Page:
Category Archives: Names

Ich sage marmalade, you say jam … (But maybe not for long)

Frank Coopers Oxford Marmalade / Wikimedia Commons

“Brussels MEP plots sweet revenge for Brexit by changing definition of MARMALADE so it includes German jam.” So screamed one of the more bizarre headlines in Tuesday’s Daily Mail. What does marmalade actually mean?

According to the OED, it’s “a preserve made from citrus fruit, especially bitter oranges.”

As the Daily Mail went on to explain, “Under EU rules the spread — a staple of many British breakfast tables and beloved by Paddington Bear — can only be labeled such if it contains at least 20 per cent citrus fruit. … This enshrines in law the British definition that it refers exclusively to spreads made from oranges or lemons. But Germans have traditionally used the name to refer to all sorts of jams made from a variety of fruits including strawberries and plums. … Jakob von Weizsäcker, a German socialist member of the European Parliament, called for the definition to be changed.” You can’t make this stuff up…

Etymonline offers this history of the name of the sweet spread: “late 15c: from Middle French marmelade, from Portuguese marmelada “quince jelly, marmalade,” from marmelo “quince,” by dissimilation from Latin melimelum “sweet apple,” originally “fruit of an apple tree grafted onto quince,” from Greek melimelon, from meli “honey” + melon “apple”. Extended 17c. to “preserve made from citrus fruit.”

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Is the Cornish pasty really a Devonian pie?

A Cornish pasty / Wikimedia Commons

“Controversially, I understand the Cornish pasty may have been invented in Devon.” This explosive statement was made yesterday by Celia Richardson, the director of communications for Historic England. Er – what?  Continue reading

Chad, Brad and other tools

A hanging Chad (h/t Jacob B)

As my friend Clyde recently, idly, commented on Facebook: “4am thought. It’s pretty random that the paper fragment created when you three-hole punch paper is called a “Chad” and the brass fastener you put through that hole is called a “Brad”. Why do these stationery terms have the most bro-y names (ironically, possibly names of people most likely to generally punch holes in things)?” Jacob B had some more bro-y names to add to the toolbox:  Continue reading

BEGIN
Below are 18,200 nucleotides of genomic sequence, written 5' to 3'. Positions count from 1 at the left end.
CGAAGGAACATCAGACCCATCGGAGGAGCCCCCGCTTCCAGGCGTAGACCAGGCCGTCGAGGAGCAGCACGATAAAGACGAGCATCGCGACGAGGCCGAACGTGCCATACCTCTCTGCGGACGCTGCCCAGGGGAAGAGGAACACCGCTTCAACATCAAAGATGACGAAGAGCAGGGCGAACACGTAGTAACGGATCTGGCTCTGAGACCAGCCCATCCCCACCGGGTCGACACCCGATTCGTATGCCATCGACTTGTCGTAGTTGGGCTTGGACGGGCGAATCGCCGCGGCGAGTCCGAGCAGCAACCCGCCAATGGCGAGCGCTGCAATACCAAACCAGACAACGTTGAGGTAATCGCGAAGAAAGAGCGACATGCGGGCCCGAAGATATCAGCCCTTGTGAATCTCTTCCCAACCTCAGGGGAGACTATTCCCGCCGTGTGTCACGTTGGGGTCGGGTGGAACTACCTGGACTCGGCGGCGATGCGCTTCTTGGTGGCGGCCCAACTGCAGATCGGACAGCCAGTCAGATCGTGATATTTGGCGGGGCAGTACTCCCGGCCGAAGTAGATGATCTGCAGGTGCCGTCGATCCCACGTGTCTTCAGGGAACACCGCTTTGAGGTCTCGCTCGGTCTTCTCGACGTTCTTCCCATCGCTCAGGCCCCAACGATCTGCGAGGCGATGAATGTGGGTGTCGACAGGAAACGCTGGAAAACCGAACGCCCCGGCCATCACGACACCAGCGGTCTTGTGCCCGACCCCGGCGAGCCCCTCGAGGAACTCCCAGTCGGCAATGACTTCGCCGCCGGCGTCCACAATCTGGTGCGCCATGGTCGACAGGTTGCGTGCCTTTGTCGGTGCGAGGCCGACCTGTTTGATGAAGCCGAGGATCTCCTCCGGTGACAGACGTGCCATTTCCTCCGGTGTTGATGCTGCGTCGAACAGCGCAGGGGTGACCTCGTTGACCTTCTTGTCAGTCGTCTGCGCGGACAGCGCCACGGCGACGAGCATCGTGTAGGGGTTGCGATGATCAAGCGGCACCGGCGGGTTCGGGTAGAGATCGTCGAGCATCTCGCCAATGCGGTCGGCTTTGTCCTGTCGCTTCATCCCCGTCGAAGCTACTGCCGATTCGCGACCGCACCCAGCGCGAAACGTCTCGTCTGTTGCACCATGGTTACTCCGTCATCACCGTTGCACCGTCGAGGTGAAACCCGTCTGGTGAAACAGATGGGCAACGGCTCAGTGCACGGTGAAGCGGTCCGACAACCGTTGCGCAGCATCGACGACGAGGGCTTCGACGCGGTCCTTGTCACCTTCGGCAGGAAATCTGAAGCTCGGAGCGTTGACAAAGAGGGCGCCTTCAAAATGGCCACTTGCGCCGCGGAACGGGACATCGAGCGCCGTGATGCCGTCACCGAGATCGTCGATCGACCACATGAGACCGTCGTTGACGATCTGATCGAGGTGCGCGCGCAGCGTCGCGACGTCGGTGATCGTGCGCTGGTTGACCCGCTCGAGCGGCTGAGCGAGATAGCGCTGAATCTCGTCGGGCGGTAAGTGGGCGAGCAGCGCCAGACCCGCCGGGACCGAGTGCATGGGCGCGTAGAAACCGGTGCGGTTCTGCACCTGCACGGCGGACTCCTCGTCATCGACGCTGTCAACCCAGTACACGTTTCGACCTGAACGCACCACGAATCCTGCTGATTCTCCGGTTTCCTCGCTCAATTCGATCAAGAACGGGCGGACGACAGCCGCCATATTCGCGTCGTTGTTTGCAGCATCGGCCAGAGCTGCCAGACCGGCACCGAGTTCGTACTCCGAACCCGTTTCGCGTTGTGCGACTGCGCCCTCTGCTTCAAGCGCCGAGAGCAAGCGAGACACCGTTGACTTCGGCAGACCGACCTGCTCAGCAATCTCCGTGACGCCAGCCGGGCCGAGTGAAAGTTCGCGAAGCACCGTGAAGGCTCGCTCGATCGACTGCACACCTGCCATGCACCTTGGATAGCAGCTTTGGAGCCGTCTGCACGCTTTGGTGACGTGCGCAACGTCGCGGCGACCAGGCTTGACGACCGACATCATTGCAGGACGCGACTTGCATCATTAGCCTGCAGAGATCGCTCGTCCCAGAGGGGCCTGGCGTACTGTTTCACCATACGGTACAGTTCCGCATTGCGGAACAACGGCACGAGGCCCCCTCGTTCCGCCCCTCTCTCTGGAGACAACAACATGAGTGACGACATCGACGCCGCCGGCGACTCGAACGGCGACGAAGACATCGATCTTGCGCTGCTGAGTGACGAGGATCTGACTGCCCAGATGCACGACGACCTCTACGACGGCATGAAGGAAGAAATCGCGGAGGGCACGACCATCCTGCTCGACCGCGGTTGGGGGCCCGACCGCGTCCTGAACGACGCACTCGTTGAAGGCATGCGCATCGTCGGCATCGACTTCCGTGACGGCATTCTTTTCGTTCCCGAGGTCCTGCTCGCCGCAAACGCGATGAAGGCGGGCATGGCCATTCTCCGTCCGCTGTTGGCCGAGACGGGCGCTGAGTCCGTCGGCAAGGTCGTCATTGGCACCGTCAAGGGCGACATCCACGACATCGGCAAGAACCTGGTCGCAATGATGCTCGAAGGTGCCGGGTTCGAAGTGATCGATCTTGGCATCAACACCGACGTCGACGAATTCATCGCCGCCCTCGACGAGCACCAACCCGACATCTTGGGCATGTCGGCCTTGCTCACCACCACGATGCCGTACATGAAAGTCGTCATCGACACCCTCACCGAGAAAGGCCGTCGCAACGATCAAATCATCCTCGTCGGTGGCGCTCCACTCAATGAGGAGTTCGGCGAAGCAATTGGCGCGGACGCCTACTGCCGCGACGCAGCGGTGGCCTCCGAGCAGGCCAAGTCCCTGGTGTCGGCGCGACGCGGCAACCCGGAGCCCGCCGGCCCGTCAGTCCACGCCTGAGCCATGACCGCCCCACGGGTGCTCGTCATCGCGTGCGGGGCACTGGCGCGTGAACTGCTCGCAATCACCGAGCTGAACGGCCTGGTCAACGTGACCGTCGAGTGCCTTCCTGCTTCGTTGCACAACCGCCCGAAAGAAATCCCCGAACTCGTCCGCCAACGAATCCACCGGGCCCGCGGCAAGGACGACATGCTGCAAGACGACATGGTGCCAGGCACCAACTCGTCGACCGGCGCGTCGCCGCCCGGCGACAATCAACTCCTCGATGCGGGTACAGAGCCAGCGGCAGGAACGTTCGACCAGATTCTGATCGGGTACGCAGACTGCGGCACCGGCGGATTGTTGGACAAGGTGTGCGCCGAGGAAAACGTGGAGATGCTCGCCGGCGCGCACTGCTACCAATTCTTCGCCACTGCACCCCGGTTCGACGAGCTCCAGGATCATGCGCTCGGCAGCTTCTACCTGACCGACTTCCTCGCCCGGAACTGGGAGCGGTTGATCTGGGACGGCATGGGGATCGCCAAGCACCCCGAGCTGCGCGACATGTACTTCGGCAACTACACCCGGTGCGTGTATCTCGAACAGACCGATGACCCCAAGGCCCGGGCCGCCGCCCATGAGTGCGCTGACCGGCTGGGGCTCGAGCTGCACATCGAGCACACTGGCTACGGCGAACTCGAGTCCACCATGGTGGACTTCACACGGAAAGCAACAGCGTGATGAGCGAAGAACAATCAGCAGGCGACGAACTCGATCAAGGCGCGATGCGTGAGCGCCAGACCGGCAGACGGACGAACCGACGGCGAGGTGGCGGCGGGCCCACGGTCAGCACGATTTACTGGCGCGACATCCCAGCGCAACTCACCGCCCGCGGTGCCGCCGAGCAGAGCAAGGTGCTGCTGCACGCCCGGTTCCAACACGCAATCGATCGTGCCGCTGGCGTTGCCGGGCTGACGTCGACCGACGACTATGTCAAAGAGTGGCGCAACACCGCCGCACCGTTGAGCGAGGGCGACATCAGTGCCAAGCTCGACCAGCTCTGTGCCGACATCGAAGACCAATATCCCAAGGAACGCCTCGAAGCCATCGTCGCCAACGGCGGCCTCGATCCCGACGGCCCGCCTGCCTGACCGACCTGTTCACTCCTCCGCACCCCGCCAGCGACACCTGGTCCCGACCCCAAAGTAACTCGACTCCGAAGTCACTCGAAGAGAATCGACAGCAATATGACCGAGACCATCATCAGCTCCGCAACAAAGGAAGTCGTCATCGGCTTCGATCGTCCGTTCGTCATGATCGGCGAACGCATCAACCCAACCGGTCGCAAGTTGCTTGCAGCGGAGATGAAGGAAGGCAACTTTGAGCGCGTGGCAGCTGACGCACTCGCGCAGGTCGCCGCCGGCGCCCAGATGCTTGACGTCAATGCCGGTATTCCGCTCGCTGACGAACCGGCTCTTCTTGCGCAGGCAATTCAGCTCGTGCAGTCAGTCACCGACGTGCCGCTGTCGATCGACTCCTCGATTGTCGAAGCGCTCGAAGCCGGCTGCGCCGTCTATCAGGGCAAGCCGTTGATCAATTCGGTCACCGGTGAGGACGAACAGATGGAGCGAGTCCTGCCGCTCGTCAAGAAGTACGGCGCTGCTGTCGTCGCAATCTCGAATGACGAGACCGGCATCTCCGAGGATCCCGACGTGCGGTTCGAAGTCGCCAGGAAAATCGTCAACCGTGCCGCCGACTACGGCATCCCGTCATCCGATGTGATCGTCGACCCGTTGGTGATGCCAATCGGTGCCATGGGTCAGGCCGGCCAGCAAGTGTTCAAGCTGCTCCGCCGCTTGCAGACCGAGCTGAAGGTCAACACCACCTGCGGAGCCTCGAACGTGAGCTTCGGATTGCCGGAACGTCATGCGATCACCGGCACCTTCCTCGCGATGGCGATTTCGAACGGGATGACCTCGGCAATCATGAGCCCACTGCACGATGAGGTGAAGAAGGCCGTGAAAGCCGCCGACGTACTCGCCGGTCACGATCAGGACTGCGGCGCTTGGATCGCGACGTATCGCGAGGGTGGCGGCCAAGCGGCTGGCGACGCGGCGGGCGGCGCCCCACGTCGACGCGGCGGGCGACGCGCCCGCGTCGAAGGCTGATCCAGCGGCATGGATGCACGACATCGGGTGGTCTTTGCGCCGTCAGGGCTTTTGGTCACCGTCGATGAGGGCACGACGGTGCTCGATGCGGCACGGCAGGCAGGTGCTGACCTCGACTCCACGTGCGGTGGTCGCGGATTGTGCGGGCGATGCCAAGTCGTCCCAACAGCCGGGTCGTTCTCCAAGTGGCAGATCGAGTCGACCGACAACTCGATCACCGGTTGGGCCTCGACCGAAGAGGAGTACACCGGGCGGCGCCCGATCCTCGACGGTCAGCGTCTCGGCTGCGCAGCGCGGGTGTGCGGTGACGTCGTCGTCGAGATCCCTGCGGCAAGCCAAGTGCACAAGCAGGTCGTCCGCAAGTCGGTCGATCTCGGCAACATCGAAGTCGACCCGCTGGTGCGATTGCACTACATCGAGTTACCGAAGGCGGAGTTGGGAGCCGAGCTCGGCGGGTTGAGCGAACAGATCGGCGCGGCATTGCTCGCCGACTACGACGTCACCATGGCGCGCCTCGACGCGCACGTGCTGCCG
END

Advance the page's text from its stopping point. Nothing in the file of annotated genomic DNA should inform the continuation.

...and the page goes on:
In the news … (Friday, Oct 21)

Portrait of Cod; Wikimedia Commons

Portrait of Cod; Wikimedia Commons

In grammatical and usage news this past month: a political email scandal involving risotto and apostrophes; some fishy regional accents, literally; how we’ll all be talking in 50 years’ time; Trump gets it wrong yet again; a British supermarket with a name that’s already been taken (by Iceland, for itself); a dictionary goes online; and those familiar experiences and concepts that desperately need a word or name to describe them  … Continue reading

In the news … (Friday, Sep 16)

Hans Holbein the Younger (1497/1498–1543) via Wikimedia Commons

Hans Holbein the Younger (1497/1498–1543) via Wikimedia Commons

In usage and grammar news this past month: how and why we curse (or swear, if you’re a profane Brit); a new app for grammar snobs; a celebrity scolds Siri for mispronouncing her name; names that parents regret giving their babies; the true nature of the word gypsy; and a grammar rule that we all use without knowing it. Continue reading

The name “Republican”

trump

Donald Trump, presumptive nominee of the Republican Party for President of the U.S.

To mark the start of the Republican National Convention, which starts tomorrow in Cleveland, Ohio, Glossophilia takes a look at the origins of the name of the party formed 162 years ago, as well as its nickname, “GOP”.  Continue reading

An EU primer: the European Union, its predecessors, and other Euro communities

Should they stay or should they go? This week, the British electorate will vote in a referendum deciding whether or not the United Kingdom will withdraw from the European Union. It wasn’t always called the European Union, though; some of us remember the EEC and other acronyms describing various European communities. Glosso refreshes our memories. Continue reading